It is important to remember that rape is not motivated by sex, but has other motives such as wanting to dominate and control.
For more information about some myths, have a look at this information from the Yarrow Place Rape and Sexual Assault Service.
she or he may feel
Being raped can have effects which may continue for years. It is important to seek help as soon as possible.
She or he may feel:
- anxious or depressed.
- embarrassed or humiliated - feeling like everyone knows and is talking about her or him
- self-blame and guilt - thinking about all the 'What ifs'' that could have changed the situation
- a state of numbness and shock – shutting out the whole trauma and its effects.
- anger - at the rapist, at men, sometimes (wrongly) at herself or himself
- helpless - like she or he has no control over what happens to her or him and that she or he does not matter
- concern about 'losing her or his mind' - not being able to think straight
- afraid - not being able to trust people, no longer feeling safe
- afraid of telling someone because she or he thinks she or he will be blamed
- afraid of it happening again.
The reactions people experience after being raped often make them feel they are going crazy and that they can never trust people again, but they are normal and to be expected. It is different for everyone and there is no right or wrong way to feel. Remember that she or he is not to blame. Nobody asks or deserves to be raped and there is no excuse for violence of any kind
It is vital she or he takes care of themself and they will need to have support to help them to cope.
The topic Surviving sexual abuse has more information about long term effects.
parents and family may feel
The people closest to the victim may have some very strong feelings too.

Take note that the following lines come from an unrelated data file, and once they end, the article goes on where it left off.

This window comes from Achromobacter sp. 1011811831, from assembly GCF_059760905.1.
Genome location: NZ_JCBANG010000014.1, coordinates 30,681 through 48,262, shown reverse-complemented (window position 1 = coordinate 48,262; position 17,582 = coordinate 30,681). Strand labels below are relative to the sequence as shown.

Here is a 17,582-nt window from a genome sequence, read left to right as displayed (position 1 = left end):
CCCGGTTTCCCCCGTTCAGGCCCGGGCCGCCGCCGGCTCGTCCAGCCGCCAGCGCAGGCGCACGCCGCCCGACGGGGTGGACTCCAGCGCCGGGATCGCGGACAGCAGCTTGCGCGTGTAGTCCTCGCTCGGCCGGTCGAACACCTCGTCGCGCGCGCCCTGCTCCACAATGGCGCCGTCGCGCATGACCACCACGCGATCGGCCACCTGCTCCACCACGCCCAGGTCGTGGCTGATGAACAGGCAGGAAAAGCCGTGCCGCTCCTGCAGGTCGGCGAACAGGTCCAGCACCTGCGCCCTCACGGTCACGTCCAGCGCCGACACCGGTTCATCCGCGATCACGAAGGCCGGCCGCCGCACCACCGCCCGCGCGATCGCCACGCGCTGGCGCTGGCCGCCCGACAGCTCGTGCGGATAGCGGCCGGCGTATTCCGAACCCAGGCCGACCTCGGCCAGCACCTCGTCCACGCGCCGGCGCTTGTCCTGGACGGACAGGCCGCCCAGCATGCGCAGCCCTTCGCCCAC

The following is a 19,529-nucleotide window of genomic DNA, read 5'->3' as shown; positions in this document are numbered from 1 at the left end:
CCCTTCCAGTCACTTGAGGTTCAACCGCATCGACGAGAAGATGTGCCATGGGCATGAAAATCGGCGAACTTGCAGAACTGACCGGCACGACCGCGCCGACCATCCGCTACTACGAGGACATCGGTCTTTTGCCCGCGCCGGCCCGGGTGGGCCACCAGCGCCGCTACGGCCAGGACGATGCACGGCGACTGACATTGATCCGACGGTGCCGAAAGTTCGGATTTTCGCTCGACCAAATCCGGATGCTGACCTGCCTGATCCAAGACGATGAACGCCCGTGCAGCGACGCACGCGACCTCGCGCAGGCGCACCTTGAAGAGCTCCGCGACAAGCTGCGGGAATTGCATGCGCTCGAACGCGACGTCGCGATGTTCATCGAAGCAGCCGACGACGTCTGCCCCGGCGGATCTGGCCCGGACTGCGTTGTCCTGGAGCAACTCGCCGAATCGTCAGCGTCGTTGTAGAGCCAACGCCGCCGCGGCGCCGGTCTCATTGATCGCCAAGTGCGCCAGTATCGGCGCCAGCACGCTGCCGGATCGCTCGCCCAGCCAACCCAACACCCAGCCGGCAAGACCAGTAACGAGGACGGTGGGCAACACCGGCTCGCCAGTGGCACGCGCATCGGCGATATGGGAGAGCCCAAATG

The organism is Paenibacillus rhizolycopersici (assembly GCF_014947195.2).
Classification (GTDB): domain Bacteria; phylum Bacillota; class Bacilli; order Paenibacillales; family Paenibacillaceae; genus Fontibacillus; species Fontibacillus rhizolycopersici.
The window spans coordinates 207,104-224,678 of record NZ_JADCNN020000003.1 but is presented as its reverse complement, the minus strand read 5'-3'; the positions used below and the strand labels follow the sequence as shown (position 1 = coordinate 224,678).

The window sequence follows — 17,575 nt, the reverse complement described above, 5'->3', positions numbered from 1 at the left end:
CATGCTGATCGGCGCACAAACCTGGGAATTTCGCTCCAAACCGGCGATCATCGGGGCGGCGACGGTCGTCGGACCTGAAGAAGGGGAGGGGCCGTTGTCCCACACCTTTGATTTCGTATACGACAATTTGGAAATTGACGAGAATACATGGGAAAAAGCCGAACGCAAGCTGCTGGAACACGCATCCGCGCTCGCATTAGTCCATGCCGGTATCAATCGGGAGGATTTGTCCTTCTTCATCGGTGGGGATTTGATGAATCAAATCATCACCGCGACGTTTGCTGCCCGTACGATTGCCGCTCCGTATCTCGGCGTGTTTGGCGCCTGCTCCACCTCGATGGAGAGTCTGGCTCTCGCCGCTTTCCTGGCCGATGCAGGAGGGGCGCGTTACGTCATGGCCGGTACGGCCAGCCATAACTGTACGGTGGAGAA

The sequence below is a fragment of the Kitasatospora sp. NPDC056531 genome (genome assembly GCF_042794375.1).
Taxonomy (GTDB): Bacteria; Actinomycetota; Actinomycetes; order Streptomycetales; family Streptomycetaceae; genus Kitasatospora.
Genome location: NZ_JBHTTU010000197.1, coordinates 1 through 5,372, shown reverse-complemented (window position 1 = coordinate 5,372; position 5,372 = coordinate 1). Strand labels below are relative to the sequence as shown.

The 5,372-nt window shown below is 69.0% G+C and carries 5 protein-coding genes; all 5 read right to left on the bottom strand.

It is quite normal for them to feel upset, angry, powerless, guilty and confused. They can feel that they have let her down in some way by being unable to protect her.
- They may become overprotective and not want to let her out of their sight.
- They may even feel that in someway it was her fault. But it wasn't, she didn't choose to be violated.
- They may want to pretend it never happened.
Many family members also feel that they want revenge against the perpetrator, but taking matters into their own hands could make the situation a whole lot worse.
Most of them want to help and support but are not sure what to do. The parenting topic on Rape might help them.
a victim can find help
- Call a crisis service as soon as possible, they have doctors and trained counsellors who will help them talk to the Police, get medical help and support them through the trauma. If they have made or is considering filing a police report, they can ask the doctor to collect physical evidence of the assault.
- They need to talk to someone she trusts. They need to feel supported. Speaking with someone can help them feel less alone, and to work out what they want to do.
- Talking with friends might seem like a good idea, but they might find the whole thing so scary, or they might be so angry that the victim feels she or he should protect them.
If your friend has been raped
- They can talk to a telephone counsellor. (In Australia you can call Lifeline on 13 11 14, or Kids Helpline on 1800 55 1800).
- It is important for them to find a health worker that they can trust.
They may be feeling now that they will never be the same again, but in time, most people do recover.
If you are under 18, health and medical workers are legally required to report any sexual or physical violence to child protection services such as Families SA in South Australia.
Our Young Adult site has more information on this, plus there are other resources listed at the end of this topic.
get medical help?
- It is a good idea to get medical care. People can get this at the crisis centre, a special rape and assault centre if there is one nearby, a local hospital or their own doctor; wherever feels most comfortable.
- Some people who are raped are physically injured and may need treatment for this.